Acromegaly is a medical condition arising from the excess production of growth hormone (GH) by the pituitary gland. The extra amount of GH causes excess growth in the bones and soft tissues of the body.
People who suffer from this disorder usually experience a sudden weight gain, an extraordinary enlargement of their bones and soft tissues, especially around their hand, leg, and face regions. This increase is due to the excess growth hormone produced in their bodies. Acromegaly is a rare condition and usually affects middle-aged adults.
About three to four out of every 1 million people develop acromegaly every year and around 60 out of every 1 million people have the condition per time. These statistics may be underestimated since most cases of acromegaly are often undiagnosed.
Types of Acromegaly
There are no types of acromegaly. However, acromegaly is a type of disorder resulting from the excess production of growth hormone in adults (people who have passed the age of growing in height). In children, however, the excess production of GH rather causes an abnormal increase in height which is referred to as gigantism.
When a doctor suspects a person has acromegaly, he may order for one or more of the following for proper diagnosis:
- Blood Tests: Blood tests are used to discover if a patient has too much GH. However, they can sometimes be inaccurate because GH levels fluctuate throughout the day.
- Glucose Tolerance Test: This reveals if a person’s body can suppress GH levels or not. This test requires the person to be tested drinks around 75 to 100 grams of glucose before the test GH levels are tested. If the person’s body is secreting normal levels of GH, excess glucose will cause the body to suppress your GH levels, if not it will still show high GH levels, which indicates acromegaly.
- Insulin-Like Growth Factor 1 (IGF-1: IGF- A test for a protein called insulin-like growth factor 1 (IGF-1). This testing is usually conducted to determine levels of IGF-1 and show if there is an abnormal growth in the body. It is also used to monitor the progress of other hormone treatments.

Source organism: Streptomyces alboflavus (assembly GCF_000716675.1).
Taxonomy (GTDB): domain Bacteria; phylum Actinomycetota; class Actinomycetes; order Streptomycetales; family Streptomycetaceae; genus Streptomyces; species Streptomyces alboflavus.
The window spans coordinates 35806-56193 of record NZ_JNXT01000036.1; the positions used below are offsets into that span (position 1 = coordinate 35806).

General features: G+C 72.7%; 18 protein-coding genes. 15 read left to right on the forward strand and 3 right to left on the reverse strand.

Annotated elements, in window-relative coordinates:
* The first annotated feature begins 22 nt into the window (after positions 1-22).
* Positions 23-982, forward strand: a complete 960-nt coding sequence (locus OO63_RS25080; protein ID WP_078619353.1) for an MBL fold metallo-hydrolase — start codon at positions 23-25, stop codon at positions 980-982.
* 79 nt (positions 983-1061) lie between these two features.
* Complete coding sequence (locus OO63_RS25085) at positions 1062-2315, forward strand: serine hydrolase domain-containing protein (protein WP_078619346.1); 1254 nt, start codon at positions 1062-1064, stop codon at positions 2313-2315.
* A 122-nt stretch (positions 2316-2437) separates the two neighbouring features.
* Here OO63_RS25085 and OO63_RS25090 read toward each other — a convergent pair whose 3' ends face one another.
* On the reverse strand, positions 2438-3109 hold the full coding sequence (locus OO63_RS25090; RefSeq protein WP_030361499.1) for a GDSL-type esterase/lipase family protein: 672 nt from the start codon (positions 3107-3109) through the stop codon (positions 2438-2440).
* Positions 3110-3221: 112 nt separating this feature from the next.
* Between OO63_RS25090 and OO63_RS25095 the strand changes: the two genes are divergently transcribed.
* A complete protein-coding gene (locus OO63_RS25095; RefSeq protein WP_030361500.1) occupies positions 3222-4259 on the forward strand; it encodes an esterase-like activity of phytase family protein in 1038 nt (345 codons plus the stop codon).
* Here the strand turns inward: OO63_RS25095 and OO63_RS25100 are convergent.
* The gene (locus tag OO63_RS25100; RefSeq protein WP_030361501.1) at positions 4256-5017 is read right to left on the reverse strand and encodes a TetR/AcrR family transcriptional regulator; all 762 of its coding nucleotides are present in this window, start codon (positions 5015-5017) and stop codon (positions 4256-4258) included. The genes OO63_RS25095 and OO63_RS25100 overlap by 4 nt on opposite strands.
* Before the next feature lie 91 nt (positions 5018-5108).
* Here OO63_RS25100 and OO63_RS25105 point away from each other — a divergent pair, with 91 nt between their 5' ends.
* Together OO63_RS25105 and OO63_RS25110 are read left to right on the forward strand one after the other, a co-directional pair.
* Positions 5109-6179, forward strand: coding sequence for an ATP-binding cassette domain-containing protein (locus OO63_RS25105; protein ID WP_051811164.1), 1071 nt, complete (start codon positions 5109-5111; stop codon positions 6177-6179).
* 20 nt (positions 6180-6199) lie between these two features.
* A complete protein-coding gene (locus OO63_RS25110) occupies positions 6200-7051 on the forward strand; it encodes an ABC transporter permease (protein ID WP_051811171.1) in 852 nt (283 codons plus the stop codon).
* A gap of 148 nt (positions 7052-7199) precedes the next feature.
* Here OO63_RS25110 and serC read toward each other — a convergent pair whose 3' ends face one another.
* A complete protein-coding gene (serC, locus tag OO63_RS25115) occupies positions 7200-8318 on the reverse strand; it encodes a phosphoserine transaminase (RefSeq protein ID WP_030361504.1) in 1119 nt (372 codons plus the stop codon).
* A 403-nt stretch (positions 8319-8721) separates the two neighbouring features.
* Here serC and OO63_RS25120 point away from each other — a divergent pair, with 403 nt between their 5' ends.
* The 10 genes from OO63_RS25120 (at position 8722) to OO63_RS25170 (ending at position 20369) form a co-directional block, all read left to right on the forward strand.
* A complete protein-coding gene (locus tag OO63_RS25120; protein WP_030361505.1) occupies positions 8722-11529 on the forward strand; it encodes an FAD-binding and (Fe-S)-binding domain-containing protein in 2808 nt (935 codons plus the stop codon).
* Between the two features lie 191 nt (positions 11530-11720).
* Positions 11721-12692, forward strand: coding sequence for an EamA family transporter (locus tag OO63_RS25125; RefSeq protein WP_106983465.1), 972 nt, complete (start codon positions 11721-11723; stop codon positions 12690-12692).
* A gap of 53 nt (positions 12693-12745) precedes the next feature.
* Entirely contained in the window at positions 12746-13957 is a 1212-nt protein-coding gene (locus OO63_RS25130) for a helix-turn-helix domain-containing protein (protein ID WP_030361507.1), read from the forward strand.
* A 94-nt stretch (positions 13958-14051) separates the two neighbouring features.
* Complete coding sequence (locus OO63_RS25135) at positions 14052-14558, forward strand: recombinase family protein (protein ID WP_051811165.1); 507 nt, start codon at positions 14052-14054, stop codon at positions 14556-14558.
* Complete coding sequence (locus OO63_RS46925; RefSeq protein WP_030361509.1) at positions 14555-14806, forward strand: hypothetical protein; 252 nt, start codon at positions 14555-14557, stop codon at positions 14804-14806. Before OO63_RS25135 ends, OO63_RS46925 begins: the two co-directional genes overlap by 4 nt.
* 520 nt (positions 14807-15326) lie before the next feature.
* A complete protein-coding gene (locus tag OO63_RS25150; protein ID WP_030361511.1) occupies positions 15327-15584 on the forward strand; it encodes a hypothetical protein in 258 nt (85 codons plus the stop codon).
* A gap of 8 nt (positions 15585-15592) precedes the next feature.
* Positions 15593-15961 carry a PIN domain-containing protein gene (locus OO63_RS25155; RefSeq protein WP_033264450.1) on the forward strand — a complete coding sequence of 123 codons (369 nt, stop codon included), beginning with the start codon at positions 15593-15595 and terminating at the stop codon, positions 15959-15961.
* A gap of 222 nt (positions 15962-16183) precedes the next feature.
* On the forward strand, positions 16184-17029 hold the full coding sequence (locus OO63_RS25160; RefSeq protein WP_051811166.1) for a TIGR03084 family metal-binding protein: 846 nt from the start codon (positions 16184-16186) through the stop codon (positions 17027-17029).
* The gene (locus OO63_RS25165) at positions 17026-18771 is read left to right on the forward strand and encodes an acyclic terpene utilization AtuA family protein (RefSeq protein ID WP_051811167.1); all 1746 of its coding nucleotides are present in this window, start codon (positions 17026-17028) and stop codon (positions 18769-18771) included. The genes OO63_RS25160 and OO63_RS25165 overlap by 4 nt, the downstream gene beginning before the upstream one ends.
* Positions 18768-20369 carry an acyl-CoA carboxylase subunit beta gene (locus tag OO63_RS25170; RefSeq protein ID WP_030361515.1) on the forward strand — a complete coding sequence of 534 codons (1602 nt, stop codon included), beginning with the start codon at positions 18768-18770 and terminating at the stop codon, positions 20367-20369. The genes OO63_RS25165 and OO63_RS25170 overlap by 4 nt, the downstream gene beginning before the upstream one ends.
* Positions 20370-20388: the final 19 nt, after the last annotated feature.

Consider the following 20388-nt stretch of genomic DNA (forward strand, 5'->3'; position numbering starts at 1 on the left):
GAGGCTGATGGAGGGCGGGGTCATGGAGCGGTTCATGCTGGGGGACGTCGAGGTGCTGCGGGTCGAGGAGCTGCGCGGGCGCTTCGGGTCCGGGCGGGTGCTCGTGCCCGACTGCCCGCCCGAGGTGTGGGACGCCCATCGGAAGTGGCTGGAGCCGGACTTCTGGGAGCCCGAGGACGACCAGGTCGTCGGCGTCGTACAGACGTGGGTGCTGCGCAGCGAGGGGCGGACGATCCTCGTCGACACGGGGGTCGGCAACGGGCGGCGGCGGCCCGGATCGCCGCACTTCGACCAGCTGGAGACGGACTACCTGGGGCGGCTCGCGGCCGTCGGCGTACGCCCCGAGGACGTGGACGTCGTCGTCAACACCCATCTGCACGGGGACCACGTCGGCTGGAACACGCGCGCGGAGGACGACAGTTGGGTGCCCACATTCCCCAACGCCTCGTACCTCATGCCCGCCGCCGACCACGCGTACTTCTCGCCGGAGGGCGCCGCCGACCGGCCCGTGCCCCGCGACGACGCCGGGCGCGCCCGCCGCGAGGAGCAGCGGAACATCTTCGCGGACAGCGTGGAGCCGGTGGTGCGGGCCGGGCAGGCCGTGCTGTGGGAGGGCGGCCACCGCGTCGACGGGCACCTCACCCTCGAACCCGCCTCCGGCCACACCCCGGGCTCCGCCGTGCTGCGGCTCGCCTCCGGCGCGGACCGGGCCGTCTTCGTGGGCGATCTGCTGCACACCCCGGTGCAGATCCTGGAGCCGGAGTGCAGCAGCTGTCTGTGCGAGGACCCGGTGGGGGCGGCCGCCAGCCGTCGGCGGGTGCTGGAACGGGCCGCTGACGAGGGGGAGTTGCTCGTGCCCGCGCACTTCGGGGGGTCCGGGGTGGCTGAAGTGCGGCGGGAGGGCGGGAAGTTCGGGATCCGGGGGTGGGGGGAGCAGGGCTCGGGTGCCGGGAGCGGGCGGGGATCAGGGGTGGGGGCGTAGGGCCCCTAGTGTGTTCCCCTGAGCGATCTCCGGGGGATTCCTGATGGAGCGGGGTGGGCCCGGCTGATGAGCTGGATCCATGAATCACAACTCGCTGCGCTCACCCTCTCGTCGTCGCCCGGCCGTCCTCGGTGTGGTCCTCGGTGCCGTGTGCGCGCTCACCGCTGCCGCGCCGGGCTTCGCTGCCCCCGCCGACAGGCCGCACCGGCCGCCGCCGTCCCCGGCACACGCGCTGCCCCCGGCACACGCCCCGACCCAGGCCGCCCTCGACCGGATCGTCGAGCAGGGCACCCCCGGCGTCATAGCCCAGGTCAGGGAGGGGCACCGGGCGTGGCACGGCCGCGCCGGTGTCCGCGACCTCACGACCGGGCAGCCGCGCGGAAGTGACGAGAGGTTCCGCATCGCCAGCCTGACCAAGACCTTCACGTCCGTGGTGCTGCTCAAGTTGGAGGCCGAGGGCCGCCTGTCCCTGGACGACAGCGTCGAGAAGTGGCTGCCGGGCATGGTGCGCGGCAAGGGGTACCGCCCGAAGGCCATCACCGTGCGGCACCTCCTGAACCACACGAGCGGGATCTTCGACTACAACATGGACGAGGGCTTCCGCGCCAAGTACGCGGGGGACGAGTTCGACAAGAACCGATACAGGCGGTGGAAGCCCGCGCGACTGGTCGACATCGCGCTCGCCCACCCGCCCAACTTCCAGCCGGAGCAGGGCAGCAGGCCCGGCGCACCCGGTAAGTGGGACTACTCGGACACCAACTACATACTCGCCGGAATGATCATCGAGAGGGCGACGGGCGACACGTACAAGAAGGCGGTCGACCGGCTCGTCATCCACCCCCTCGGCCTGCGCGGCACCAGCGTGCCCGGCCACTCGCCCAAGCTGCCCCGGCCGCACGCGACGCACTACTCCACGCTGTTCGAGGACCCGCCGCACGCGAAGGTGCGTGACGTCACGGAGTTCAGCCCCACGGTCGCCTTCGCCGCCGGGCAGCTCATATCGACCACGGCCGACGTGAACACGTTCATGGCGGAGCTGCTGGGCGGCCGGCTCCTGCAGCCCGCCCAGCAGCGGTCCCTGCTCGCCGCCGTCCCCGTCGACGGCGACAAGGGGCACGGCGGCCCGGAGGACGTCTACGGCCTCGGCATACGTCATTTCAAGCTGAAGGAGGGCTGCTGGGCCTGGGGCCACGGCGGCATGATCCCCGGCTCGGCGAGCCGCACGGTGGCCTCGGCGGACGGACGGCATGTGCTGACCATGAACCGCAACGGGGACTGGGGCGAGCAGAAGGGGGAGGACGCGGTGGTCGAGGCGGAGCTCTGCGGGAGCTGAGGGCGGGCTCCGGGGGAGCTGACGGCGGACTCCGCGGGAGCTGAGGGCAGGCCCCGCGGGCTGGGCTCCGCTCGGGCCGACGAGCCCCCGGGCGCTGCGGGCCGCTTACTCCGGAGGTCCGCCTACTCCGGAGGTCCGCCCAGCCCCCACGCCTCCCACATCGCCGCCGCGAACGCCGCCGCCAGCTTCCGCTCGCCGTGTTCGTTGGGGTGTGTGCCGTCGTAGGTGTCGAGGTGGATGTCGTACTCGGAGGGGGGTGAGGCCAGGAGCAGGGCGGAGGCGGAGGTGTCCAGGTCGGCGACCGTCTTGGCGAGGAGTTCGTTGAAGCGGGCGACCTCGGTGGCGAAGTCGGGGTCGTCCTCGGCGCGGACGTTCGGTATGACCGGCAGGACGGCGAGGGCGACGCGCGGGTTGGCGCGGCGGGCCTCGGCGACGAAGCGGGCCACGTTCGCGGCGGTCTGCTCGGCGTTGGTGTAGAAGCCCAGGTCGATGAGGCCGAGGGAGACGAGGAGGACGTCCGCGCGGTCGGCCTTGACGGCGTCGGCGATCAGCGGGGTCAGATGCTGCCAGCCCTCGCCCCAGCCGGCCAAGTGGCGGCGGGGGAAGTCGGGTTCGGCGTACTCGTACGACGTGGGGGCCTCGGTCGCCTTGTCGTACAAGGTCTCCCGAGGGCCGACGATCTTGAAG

- Imaging Studies: X-rays, MRI, and CT scans are often used to check the internal components of the body. For patients with acromegaly, doctors look out for pituitary or nonpituitary tumors capable of causing the release of excess growth hormone. MRI and CT scans help find the pituitary tumor and determine its size. Where there is none, the doctor also looks for tumors in the abdominal, chest, or pelvic region capable of causing excess GH production.
Treatments for acromegaly are aimed at returning GH production levels to normal, maintaining the normal pituitary function, relieving the pressure around growing tumors, and treating hormonal deficiencies associated with the disorder.
They include the following:
Surgery is a quick and effective way to reduce growth hormone levels and is recommended to people with acromegaly. It involves the removal of the tumor causing excess GH, thus, resulting in relief of acromegaly symptoms in the patient.
However, where complication arises, the pituitary tissues surrounding the tumor could be damaged. This will eventually require lifelong pituitary hormone replacement treatment. On rare occasions, cerebrospinal fluid leaks and meningitis emerge which can be life-threatening and require an urgent medical response.
Medication can either be used to shrink large tumors before surgery or treat the condition, where the surgery to reduce GH levels is unsuccessful. These medications serve as GH production blockers or regulators.
- GH receptor antagonists
- Somatostatin analogs
- Dopamine agonists
- Osteoarthritis, a condition that causes joints to become painful and stiff.
- Hypertension (high blood pressure), where a person’s blood pressure becomes higher than normal.
- Cardiomyopathy, a cardiovascular disease that results in the enlargement of the heart.